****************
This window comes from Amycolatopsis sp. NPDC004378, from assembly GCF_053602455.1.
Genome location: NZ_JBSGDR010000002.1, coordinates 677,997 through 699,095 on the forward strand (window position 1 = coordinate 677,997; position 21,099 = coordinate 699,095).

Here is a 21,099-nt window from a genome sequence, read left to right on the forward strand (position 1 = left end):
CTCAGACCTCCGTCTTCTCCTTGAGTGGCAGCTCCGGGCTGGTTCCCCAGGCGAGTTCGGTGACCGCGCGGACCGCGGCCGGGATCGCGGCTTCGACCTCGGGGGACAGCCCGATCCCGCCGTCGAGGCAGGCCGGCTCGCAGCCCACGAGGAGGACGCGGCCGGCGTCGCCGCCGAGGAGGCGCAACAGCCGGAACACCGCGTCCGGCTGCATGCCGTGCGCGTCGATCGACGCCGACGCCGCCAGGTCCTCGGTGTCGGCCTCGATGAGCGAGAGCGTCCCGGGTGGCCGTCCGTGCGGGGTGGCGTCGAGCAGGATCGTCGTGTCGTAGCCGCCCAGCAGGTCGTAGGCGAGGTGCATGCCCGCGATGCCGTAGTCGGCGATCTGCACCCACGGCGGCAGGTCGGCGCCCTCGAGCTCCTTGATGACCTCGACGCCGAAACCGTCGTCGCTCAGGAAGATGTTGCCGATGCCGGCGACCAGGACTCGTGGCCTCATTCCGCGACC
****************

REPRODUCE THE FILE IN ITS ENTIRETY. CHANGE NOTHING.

This window comes from Amycolatopsis sp. NPDC004378, from assembly GCF_053602455.1.
Genome location: NZ_JBSGDR010000002.1, coordinates 677,997 through 699,095 on the forward strand (window position 1 = coordinate 677,997; position 21,099 = coordinate 699,095).

Here is a 21,099-nt window from a genome sequence, read left to right on the forward strand (position 1 = left end):
CTCAGACCTCCGTCTTCTCCTTGAGTGGCAGCTCCGGGCTGGTTCCCCAGGCGAGTTCGGTGACCGCGCGGACCGCGGCCGGGATCGCGGCTTCGACCTCGGGGGACAGCCCGATCCCGCCGTCGAGGCAGGCCGGCTCGCAGCCCACGAGGAGGACGCGGCCGGCGTCGCCGCCGAGGAGGCGCAACAGCCGGAACACCGCGTCCGGCTGCATGCCGTGCGCGTCGATCGACGCCGACGCCGCCAGGTCCTCGGTGTCGGCCTCGATGAGCGAGAGCGTCCCGGGTGGCCGTCCGTGCGGGGTGGCGTCGAGCAGGATCGTCGTGTCGTAGCCGCCCAGCAGGTCGTAGGCGAGGTGCATGCCCGCGATGCCGTAGTCGGCGATCTGCACCCACGGCGGCAGGTCGGCGCCCTCGAGCTCCTTGATGACCTCGACGCCGAAACCGTCGTCGCTCAGGAAGATGTTGCCGATGCCGGCGACCAGGACTCGTGGCCTCATTCCGCGACC